Serving judges have no business inserting themselves into contemporary political debates.
If they simply can’t help themselves they should leave the bench, and, if they truly want to pursue their political ambitions, become politicians.
For years, judges have been sharing their well considered and important thoughts on weighty matters of public interest with other members of the legal fraternity and the public at large.
At law school functions and at law conference gala dinners, judges are often called upon as speakers and guests of honour. General rules of judicial conduct dictate that judges ought not to comment publicly on issues that might come before them.
Practically, this requirement is in place to avoid a judge being disqualified for bias.
Preconceptions about matters before the court would breach the archetypal judicial character described by Edmund Burke in 1794 — “the cold neutrality of an impartial judge”.
Or, as decided by the High Court in Johnson v Johnson in the context of apprehended bias, “whether a fair-minded lay observer might reasonably apprehend that the judge might not bring an impartial and unprejudiced mind to the resolution of the question the judge is required to decide”.
The obvious problem faced by judges when intervening in public debate is that it’s not obvious how the rule against bias might apply to a future case at the time such an intervention is made. Often the statement becomes legally problematic only after the fact.
Of course, there is a simple answer: don’t be a participant in political debate.
Avoiding judicial entanglement in the realm of politics is also a good idea in general. More distinct lines between the arms of government help individual participants better understand their role and their place in our democratic system.
There are a number of recent examples of where judges have failed to meet this standard.
Last month at the constitutional law dinner 2018, organised by the Gilbert + Tobin Centre of Public Law, West Australian Supreme Court Chief Justice Wayne Stewart Martin gave an extraordinary speech for such a senior judicial officer.
His honour spoke about the recent cases heard before the High Court under section 44 of the Australian constitution, making clear his view that dual citizens should be allowed to take their seats in the parliament. His honour even referred to “the draconian operation of section 44”.
In relation to the ongoing debate on the matter of constitutional recognition of Aboriginal and Torres Strait Islanders, his honour said it wasn’t his purpose “to suggest which of these competing arguments is to be preferred”.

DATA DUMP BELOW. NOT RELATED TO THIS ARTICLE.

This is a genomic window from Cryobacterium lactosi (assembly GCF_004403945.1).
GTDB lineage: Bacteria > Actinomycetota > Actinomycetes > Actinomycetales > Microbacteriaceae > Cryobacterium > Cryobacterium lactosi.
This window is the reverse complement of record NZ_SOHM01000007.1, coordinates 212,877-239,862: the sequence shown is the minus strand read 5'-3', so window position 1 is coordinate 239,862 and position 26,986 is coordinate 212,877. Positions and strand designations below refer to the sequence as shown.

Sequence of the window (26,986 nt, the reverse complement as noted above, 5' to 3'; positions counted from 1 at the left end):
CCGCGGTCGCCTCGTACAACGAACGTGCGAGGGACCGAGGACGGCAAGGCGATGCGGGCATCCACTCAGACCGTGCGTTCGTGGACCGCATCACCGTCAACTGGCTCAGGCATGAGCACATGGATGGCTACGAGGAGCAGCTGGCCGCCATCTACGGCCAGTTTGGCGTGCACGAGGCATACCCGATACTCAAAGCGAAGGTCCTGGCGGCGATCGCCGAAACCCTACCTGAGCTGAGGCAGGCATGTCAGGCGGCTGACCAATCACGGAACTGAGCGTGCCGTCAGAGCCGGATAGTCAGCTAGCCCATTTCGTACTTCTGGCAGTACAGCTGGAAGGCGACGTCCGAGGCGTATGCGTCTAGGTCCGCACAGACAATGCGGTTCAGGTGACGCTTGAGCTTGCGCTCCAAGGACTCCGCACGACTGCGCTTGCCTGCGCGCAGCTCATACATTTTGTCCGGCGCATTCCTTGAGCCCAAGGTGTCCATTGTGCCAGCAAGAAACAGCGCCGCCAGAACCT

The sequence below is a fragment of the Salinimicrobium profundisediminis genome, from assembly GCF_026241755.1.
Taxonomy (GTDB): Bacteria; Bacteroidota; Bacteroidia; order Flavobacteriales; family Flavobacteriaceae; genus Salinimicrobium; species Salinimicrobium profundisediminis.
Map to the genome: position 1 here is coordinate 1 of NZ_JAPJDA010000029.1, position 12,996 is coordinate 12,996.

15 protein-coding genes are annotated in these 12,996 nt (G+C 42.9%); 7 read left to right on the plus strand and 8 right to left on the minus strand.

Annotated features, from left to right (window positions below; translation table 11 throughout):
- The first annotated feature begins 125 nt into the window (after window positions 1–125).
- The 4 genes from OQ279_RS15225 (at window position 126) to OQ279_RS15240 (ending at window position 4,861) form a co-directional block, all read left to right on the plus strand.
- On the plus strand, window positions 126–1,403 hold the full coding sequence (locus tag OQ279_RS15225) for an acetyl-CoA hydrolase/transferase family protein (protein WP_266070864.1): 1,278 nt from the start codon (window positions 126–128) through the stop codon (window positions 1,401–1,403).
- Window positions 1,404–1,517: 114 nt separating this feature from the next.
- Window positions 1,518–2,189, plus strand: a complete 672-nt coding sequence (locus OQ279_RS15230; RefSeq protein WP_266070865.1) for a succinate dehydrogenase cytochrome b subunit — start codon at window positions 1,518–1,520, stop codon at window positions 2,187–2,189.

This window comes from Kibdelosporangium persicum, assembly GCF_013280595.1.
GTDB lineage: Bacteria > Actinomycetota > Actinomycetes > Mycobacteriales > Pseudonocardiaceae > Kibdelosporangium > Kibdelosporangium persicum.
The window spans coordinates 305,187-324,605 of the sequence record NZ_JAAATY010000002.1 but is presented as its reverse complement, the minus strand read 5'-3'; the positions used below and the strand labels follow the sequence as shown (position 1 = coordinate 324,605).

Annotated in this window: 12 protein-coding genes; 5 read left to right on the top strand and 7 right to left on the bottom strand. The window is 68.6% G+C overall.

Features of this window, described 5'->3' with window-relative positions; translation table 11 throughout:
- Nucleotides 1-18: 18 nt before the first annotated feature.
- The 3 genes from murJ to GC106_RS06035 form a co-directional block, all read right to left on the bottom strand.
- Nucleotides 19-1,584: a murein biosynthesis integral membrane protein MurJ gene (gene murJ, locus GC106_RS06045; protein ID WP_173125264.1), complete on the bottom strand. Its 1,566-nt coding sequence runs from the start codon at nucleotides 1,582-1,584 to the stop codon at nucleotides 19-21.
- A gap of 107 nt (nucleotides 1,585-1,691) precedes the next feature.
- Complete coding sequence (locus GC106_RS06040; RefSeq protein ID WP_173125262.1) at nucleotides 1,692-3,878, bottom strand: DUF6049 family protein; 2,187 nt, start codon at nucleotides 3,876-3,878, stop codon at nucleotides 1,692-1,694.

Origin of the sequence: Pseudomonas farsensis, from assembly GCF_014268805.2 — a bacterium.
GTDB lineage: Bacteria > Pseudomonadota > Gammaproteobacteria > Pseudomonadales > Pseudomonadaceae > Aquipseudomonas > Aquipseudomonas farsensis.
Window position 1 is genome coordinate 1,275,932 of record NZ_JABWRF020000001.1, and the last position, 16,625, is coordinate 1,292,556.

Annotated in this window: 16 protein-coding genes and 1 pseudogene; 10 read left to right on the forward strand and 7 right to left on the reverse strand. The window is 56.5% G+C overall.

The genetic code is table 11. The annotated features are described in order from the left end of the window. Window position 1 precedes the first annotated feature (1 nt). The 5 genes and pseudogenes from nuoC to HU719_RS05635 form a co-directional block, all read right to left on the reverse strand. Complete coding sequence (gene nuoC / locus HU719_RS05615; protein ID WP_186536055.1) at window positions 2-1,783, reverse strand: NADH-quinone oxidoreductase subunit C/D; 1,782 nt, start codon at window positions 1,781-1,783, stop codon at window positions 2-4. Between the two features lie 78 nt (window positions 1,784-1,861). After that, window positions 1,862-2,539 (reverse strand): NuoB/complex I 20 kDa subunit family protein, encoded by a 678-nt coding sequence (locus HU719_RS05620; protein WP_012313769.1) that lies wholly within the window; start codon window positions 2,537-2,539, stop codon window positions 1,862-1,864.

But it is hard to see how the Chief Justice of the WA Supreme Court does not have a clear view on the issue when he says in the following paragraph: “As one who sees first hand and all too often the disastrous consequences of colonisation and our continuing failure to properly and meaningfully recognise Aboriginal people, the consequences of which are played out every day in police stations, courts, hospitals and prisons all around Australia, I sincerely hope the movement for constitutional recognition of Aboriginal people does not suffer a similar fate.”
As if the use of a politically loaded term like “colonisation” is not enough, the WA Chief Justice’s views on the substantive matter of whether the constitution should be changed to recognise Aboriginal and Torres Strait Islanders could not be more obvious.
Perhaps his honour believes he will never have to hear cases regarding the constitutional matters he addressed last month. Given that High Court Justice James Edelman won’t be forced to retire until 2044, it’s possible Martin believes the West Australian quota has been filled.
But potential future appointments, and potential questions of bias aside, his comments are a clear intrusion by a member of the judiciary into the realm of politics.
Victorian Supreme Court judge Lex Lasry found himself in hot water earlier this year after directing criticism at Home Affairs Minister Peter Dutton. Lasry eventually deleted tweets directed at Dutton, following the minister’s comments on criminal behaviour in Victoria.
Despite the apparent willingness of judges to dip in and out of political debates when it suits them, they don’t like it when the shoe is on the other foot. Federal ministers Greg Hunt, Alan Tudge and Michael Sukkar discovered this when they made reasonable comments — later retracted after the glass-jawed Victorian Supreme Court considered contempt of court proceedings against them — about what they saw as soft sentencing of terrorism in Victoria.
This looks awfully like a one-way street.
Whatever the reason, the developing trend of judges participating in political debate must end, especially given their demands for the protections from criticism afforded to the judiciary.
If judges want to be politicians, they should join the branch of government that does politics.
Simon Breheny is director of policy at the Institute of Public Affairs